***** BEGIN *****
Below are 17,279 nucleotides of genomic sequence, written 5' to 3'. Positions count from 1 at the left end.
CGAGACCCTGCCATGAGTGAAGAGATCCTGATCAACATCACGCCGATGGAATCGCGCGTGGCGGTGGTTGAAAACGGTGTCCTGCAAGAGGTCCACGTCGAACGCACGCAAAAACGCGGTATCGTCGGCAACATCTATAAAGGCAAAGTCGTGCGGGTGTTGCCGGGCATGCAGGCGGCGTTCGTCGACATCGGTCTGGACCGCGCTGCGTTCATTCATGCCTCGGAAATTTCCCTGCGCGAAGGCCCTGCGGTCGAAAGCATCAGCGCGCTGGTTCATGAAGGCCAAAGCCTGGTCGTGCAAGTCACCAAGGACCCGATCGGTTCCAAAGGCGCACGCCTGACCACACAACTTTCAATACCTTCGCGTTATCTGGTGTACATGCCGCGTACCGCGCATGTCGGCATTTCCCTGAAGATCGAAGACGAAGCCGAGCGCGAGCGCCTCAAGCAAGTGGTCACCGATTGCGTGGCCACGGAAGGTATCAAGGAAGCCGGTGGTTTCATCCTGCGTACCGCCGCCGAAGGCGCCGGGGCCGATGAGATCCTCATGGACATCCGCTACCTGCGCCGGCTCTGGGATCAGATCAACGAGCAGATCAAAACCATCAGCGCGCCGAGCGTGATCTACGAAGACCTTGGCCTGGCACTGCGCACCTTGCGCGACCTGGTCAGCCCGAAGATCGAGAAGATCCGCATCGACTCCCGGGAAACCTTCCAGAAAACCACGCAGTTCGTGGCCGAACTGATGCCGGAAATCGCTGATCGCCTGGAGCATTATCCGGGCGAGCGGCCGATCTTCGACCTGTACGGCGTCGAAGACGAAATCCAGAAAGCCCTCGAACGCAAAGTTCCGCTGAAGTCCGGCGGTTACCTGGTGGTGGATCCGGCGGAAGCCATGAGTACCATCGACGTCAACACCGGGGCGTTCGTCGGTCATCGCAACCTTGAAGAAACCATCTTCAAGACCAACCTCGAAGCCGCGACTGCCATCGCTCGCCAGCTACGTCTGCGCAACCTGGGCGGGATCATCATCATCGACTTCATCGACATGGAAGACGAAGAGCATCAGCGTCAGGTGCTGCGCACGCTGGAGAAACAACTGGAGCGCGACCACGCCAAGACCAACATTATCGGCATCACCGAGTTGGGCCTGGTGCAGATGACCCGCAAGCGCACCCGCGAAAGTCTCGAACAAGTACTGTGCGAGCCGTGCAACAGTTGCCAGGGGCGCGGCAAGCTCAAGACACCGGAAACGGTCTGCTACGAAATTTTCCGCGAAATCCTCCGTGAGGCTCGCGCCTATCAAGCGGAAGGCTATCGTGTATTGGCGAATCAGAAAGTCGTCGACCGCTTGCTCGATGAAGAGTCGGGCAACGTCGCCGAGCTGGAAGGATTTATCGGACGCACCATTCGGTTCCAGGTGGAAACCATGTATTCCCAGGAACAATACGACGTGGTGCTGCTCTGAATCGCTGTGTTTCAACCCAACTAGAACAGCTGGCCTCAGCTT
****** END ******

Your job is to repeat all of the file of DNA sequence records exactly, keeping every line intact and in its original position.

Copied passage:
Below are 17,279 nucleotides of genomic sequence, written 5' to 3'. Positions count from 1 at the left end.
CGAGACCCTGCCATGAGTGAAGAGATCCTGATCAACATCACGCCGATGGAATCGCGCGTGGCGGTGGTTGAAAACGGTGTCCTGCAAGAGGTCCACGTCGAACGCACGCAAAAACGCGGTATCGTCGGCAACATCTATAAAGGCAAAGTCGTGCGGGTGTTGCCGGGCATGCAGGCGGCGTTCGTCGACATCGGTCTGGACCGCGCTGCGTTCATTCATGCCTCGGAAATTTCCCTGCGCGAAGGCCCTGCGGTCGAAAGCATCAGCGCGCTGGTTCATGAAGGCCAAAGCCTGGTCGTGCAAGTCACCAAGGACCCGATCGGTTCCAAAGGCGCACGCCTGACCACACAACTTTCAATACCTTCGCGTTATCTGGTGTACATGCCGCGTACCGCGCATGTCGGCATTTCCCTGAAGATCGAAGACGAAGCCGAGCGCGAGCGCCTCAAGCAAGTGGTCACCGATTGCGTGGCCACGGAAGGTATCAAGGAAGCCGGTGGTTTCATCCTGCGTACCGCCGCCGAAGGCGCCGGGGCCGATGAGATCCTCATGGACATCCGCTACCTGCGCCGGCTCTGGGATCAGATCAACGAGCAGATCAAAACCATCAGCGCGCCGAGCGTGATCTACGAAGACCTTGGCCTGGCACTGCGCACCTTGCGCGACCTGGTCAGCCCGAAGATCGAGAAGATCCGCATCGACTCCCGGGAAACCTTCCAGAAAACCACGCAGTTCGTGGCCGAACTGATGCCGGAAATCGCTGATCGCCTGGAGCATTATCCGGGCGAGCGGCCGATCTTCGACCTGTACGGCGTCGAAGACGAAATCCAGAAAGCCCTCGAACGCAAAGTTCCGCTGAAGTCCGGCGGTTACCTGGTGGTGGATCCGGCGGAAGCCATGAGTACCATCGACGTCAACACCGGGGCGTTCGTCGGTCATCGCAACCTTGAAGAAACCATCTTCAAGACCAACCTCGAAGCCGCGACTGCCATCGCTCGCCAGCTACGTCTGCGCAACCTGGGCGGGATCATCATCATCGACTTCATCGACATGGAAGACGAAGAGCATCAGCGTCAGGTGCTGCGCACGCTGGAGAAACAACTGGAGCGCGACCACGCCAAGACCAACATTATCGGCATCACCGAGTTGGGCCTGGTGCAGATGACCCGCAAGCGCACCCGCGAAAGTCTCGAACAAGTACTGTGCGAGCCGTGCAACAGTTGCCAGGGGCGCGGCAAGCTCAAGACACCGGAAACGGTCTGCTACGAAATTTTCCGCGAAATCCTCCGTGAGGCTCGCGCCTATCAAGCGGAAGGCTATCGTGTATTGGCGAATCAGAAAGTCGTCGACCGCTTGCTCGATGAAGAGTCGGGCAACGTCGCCGAGCTGGAAGGATTTATCGGACGCACCATTCGGTTCCAGGTGGAAACCATGTATTCCCAGGAACAATACGACGTGGTGCTGCTCTGAATCGCTGTGTTTCAACCCAACTAGAACAGCTGGCCTCAGCTT